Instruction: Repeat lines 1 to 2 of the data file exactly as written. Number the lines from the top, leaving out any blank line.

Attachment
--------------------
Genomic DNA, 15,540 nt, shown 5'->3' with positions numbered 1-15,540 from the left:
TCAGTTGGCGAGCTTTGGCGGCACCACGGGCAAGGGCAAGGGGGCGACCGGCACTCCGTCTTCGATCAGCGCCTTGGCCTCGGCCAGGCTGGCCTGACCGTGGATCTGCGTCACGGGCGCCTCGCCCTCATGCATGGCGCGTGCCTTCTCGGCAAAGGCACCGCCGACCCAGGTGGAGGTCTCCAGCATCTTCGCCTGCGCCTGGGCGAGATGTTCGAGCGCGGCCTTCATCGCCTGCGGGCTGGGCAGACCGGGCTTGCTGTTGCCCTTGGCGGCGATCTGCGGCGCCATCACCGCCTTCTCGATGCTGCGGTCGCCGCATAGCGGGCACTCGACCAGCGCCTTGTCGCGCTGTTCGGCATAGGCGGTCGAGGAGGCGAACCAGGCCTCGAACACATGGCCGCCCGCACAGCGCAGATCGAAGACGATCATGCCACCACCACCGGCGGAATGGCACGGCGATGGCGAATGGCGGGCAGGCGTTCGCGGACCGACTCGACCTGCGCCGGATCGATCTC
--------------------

Genomic DNA, 15,540 nt, shown 5'->3' with positions numbered 1-15,540 from the left:
TCAGTTGGCGAGCTTTGGCGGCACCACGGGCAAGGGCAAGGGGGCGACCGGCACTCCGTCTTCGATCAGCGCCTTGGCCTCGGCCAGGCTGGCCTGACCGTGGATCTGCGTCACGGGCGCCTCGCCCTCATGCATGGCGCGTGCCTTCTCGGCAAAGGCACCGCCGACCCAGGTGGAGGTCTCCAGCATCTTCGCCTGCGCCTGGGCGAGATGTTCGAGCGCGGCCTTCATCGCCTGCGGGCTGGGCAGACCGGGCTTGCTGTTGCCCTTGGCGGCGATCTGCGGCGCCATCACCGCCTTCTCGATGCTGCGGTCGCCGCATAGCGGGCACTCGACCAGCGCCTTGTCGCGCTGTTCGGCATAGGCGGTCGAGGAGGCGAACCAGGCCTCGAACACATGGCCGCCCGCACAGCGCAGATCGAAGACGATCATGCCACCACCACCGGCGGAATGGCACGGCGATGGCGAATGGCGGGCAGGCGTTCGCGGACCGACTCGACCTGCGCCGGATCGATCTC